India needs to amend the Arbitration and Conciliation Act, 1996 to incorporate the UNCITRAL Arbitration Rules 2010 which will positively contribute to the efficient conduct of Arbitration. The new rules aims at expediting the arbitral award by giving more discretion to the tribunal and making it mandatory that the proceedings are conducted efficiently, fairly and in most effective manner.
Arbitration has proved to be preferred method for resolving the dispute amicably and it also maintains neutrality, certainty and efficacy by enforcing the principle of party autonomy. In the last couple of years, the pervasiveness of Arbitration in resolving disputes had generated a number of gaps requiring the rules and customs which were absent in the early stages of development of Arbitration. The need was felt to remove the problems experienced in the Arbitration Mechanism and particularly in complex or multi-party proceedings so as to prevent the scope for misuse of Arbitration Process.
Considering the need for modifications and improvements as evolved in the prevalence of the rules, the working group of UNCITRAL completed the revision and new UNCITRAL Arbitration Rules, 2010 came into force on 15 August, 2010 and were made applicable to all Arbitration Agreements concluded after that day and also providing the discretion to choose among 2006 or 2010 Rules. The important modifications in the UNCITRAL Rules  can be categorized as follows:-
- Arbitral Tribunal
- Arbitral Procedure
- Technological Advancement
Arbitration and Conciliation Act, 1996 has been enacted on the lines of UNCITRAL Model Law. The technological advancement under UNCITRAL Rules has already been incorporated by the non-obstante clause in the Information Technology Act, 2000 which makes electronic documents functionally equivalent to the other documents and also provides for attribution, acknowledgment and dispatch of electronic records which deals with communication in electronic medium.
The Information Technology Act, 2000 also provides for secure electronic signature, secure electronic records and thus, provides for a better level of assurance in the electronic communication than, UNCITRAL Rules, 2010 particularly keeping in view the Cyber Security Threats which may give challenge to the authenticity of electronic communication. However, India needs to incorporate the modifications made in UNCITRAL Rules, 2010 as these modifications are quite effective in enforcing the Arbitration Mechanism and would make the delivery of justice as expeditious, efficacious and cost effective. These amendments are required to be introduced to make it compatible in context of International Trade Laws as other countries are likely to follow these rules as happened subsequent to the UNCITRAL Arbitration Rules, 1976.
The institutions adopting the UNCITRAL Arbitration Rules as their Institutional Rules will certainly need to add provisions or to carry out certain modifications which may diverge from the UNCITRAL Arbitration Rules and such modifications may include:-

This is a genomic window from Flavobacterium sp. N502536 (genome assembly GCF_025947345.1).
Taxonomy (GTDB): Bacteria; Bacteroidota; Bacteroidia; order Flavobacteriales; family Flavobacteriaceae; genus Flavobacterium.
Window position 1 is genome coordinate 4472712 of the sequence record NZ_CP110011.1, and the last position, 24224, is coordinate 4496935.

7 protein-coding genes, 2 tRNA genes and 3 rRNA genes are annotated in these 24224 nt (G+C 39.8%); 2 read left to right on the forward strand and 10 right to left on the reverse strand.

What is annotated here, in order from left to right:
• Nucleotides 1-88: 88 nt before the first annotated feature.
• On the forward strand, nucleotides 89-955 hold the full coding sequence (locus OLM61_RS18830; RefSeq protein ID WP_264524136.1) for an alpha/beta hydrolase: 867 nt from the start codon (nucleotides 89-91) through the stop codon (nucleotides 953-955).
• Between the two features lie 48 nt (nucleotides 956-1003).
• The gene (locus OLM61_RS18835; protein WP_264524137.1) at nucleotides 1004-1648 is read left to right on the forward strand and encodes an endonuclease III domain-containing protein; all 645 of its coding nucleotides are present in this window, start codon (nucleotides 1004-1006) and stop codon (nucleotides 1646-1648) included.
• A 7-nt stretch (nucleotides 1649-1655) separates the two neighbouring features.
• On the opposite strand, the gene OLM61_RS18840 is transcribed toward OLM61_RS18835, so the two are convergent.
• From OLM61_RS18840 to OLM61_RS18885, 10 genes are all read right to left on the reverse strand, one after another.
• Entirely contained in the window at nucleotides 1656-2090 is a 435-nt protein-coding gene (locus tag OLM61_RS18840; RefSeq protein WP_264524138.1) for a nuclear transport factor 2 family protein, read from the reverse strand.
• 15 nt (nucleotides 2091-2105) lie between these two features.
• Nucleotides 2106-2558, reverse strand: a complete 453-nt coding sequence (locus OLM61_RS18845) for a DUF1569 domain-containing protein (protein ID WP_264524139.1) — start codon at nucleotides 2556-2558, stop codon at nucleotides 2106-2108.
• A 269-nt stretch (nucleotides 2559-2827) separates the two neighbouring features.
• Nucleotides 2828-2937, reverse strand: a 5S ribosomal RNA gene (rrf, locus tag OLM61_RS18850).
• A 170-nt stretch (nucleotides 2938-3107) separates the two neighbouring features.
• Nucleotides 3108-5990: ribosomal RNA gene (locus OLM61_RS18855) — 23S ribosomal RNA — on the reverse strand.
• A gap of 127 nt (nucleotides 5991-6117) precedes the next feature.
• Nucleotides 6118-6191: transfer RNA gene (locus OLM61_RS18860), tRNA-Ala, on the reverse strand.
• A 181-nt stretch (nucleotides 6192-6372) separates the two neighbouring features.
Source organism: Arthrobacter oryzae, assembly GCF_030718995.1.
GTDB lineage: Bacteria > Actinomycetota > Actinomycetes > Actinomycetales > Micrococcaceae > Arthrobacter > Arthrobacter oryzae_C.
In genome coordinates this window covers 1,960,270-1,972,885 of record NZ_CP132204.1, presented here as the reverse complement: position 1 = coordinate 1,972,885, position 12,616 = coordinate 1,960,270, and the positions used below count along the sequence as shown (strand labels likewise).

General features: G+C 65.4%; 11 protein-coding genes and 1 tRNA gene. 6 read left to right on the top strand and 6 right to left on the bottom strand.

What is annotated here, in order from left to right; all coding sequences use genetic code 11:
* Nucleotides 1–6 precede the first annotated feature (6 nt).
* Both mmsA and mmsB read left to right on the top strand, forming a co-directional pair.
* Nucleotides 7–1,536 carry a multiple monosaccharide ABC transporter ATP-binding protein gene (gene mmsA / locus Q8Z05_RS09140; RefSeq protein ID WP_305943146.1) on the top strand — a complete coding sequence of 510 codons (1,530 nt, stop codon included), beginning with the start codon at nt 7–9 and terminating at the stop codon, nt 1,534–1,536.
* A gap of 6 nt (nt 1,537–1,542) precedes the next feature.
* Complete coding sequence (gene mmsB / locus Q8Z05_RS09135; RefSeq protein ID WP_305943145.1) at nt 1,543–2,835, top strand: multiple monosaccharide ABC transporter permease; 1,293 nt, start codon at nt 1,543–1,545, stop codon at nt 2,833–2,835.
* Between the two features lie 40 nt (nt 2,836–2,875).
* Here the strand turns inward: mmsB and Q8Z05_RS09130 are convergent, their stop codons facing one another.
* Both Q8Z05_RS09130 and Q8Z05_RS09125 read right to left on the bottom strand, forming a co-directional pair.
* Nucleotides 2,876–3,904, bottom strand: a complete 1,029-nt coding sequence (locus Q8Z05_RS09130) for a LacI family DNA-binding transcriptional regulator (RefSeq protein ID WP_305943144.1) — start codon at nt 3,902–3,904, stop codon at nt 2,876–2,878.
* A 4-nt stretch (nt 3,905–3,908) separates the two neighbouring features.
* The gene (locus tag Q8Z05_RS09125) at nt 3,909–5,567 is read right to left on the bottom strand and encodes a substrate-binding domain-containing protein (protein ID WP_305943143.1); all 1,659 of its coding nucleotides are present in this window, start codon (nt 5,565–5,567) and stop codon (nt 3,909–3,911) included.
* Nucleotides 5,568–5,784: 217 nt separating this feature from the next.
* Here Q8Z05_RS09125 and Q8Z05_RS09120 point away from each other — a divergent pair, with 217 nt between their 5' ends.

- Effective date of application of revised rules.
- The communication channel between the parties and the institution before the constitution of arbitral tribunal for which an institution may adopt Article 3 & 4. The corresponding modification may be required in the each article referring to communication.
- Substitution of the reference to the “appointing authority” by the name of the institution and make the corresponding modification in the other rules.
- If the functions of the appointing authority are fulfilled by an organ of the institution, it should be explained.
The modification is to be made in Article 41 by the institution to include its Schedule of Fees and also provision of Article 40(2)(f) would not apply.
The new UNCITRAL Rules are quite comprehensive, incorporating the modifications to fill the gaps that are evolved during the last three decades. These contemporary changes sought to counter some of the pervasive problems of Arbitration as comprehended by various arbitral institutions and bodies throughout the world. The new rules leveraging institutional framework would alleviate the number of problems particularly in complex, multi-party arbitration. The new rules aims at expediting the arbitral award by giving more discretion to the tribunal and making it mandatory that the proceedings are conducted efficiently, fairly and in most effective manner. These changes would certainly bring reforms and would provide quick and effective dispute resolution through arbitral proceedings. India needs to amend the Arbitration and Conciliation Act, 1996 to incorporate these modifications which will positively contribute to the efficient conduct of Arbitration. The effectiveness of the new rules would also depend upon its adoptability by the member states and international arbitration institutions and trade associations so as to bring uniformity in legal framework for international trades.
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